Risks Involved in Living Donation
The surgical process of removing a kidney from a healthy donor has become a fairly standard procedure, but it carries the same level of risk for the donor as does any other major surgery.
The risks associated with surgery and donation should be discussed with your transplant team, and include:
- Pain. Medication to relieve pain will be provided after surgery.
- Blood Clotting. Patient movement after the surgery will help stimulate blood flow to reduce this problem.
- Infection. If the surgical incision gets infected, it can be treated with antibiotics.
- Reaction to anesthesia. Some people may have an allergic reaction to the agent used to put them to sleep before the surgery. The doctor will take action to correct this problem immediately.
- Pneumonia. Any surgery increases the chance for pneumonia. Coughing and breathing deeply will help reduce this risk.
- Lung Collapse. Because the kidney is close to the lung, the space around the lung might inadvertently be opened during the surgery and the lung will collapse. A tube will be inserted and the lung re-inflated when this happens.
- Kidney Damage. There is a slight chance the donor’s kidney can be damaged during the surgery. Doctors will do all they can to minimize this risk including changing to an open surgery from a laparoscopy.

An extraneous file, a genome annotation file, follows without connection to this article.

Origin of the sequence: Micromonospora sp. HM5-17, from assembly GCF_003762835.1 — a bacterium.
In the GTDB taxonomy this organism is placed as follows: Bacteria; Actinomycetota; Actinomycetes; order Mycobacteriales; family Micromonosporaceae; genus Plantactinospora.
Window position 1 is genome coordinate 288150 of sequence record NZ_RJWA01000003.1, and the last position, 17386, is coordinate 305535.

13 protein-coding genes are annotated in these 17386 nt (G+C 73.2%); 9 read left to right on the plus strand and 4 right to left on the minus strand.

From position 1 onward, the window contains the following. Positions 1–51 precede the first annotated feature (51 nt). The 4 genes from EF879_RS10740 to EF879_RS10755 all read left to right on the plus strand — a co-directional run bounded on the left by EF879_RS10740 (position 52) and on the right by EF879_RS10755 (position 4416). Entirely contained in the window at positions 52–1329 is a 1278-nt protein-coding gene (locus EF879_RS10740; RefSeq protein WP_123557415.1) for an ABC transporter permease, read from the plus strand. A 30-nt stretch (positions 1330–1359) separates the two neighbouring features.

- Death. For living kidney donors, the risk of death is about 0.06% (about 1 death for every 1,700 procedures).
Some possible long-term risks to the donor of kidney donation include:
- High blood pressure (hypertension);
- Large amounts of protein in the urine;
- Bloating or nausea in the abdominal area or bowels;
- Remaining kidney impairment or possible organ failure that leads to the need for dialysis; and
- In rare cases, death.
Positive Psychological Aspects
For most donors, the positive emotional benefits far outweigh the risks of the transplant surgery. Many donors report a positive lift by trying to improve the health and well-being of the person in need of a kidney. Transplants can greatly improve the recipient’s life, allowing them to spend more time with family, participate in hobbies and activities and eat a less-restrictive diet.
Negative Psychological Aspects
Because surgery is a major event, there is always the possibility for some negative psychological symptoms in the donor and recipient during the healing process – and perhaps down the road. These can be the result of one or more of the following:
- The donated kidney may not function properly in the recipient after transplant;
- The donor or recipient may have previously unforeseen problems as a result of the procedure;
- There may be body image problems based on the scars from the procedure; and
- The donor or recipient may experience feelings of anger, regret, resentment, anxiety or depression.
Treatment of these symptoms may be short term or long term and may have associated costs or medications which could cause further complications.
Once again, these problems are rare, but should be considered before making a decision on living kidney donation.